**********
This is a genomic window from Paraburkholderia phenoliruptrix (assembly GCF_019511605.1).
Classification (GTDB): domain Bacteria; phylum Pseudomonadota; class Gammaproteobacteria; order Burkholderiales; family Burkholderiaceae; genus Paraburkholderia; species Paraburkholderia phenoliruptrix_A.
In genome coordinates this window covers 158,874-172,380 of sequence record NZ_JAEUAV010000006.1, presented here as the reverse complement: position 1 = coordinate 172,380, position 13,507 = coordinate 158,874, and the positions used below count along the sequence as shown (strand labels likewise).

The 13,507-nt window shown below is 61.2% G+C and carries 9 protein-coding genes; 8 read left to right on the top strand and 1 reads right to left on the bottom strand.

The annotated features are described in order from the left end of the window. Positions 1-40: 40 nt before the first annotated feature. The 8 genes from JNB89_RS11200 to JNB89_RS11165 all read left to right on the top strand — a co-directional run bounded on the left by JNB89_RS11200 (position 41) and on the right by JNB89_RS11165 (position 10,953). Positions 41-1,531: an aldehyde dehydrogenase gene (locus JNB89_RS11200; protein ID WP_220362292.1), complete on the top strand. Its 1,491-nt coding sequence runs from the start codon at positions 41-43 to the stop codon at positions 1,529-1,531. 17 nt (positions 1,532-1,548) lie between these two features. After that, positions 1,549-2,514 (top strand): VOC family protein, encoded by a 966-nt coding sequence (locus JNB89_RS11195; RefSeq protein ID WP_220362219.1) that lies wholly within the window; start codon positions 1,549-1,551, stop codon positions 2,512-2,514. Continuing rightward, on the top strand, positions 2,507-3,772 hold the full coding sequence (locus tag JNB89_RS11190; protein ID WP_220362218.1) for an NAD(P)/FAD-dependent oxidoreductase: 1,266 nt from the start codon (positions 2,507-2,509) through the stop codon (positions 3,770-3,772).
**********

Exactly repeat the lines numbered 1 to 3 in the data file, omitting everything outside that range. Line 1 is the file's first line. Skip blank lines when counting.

This is a genomic window from Paraburkholderia phenoliruptrix (assembly GCF_019511605.1).
Classification (GTDB): domain Bacteria; phylum Pseudomonadota; class Gammaproteobacteria; order Burkholderiales; family Burkholderiaceae; genus Paraburkholderia; species Paraburkholderia phenoliruptrix_A.
In genome coordinates this window covers 158,874-172,380 of sequence record NZ_JAEUAV010000006.1, presented here as the reverse complement: position 1 = coordinate 172,380, position 13,507 = coordinate 158,874, and the positions used below count along the sequence as shown (strand labels likewise).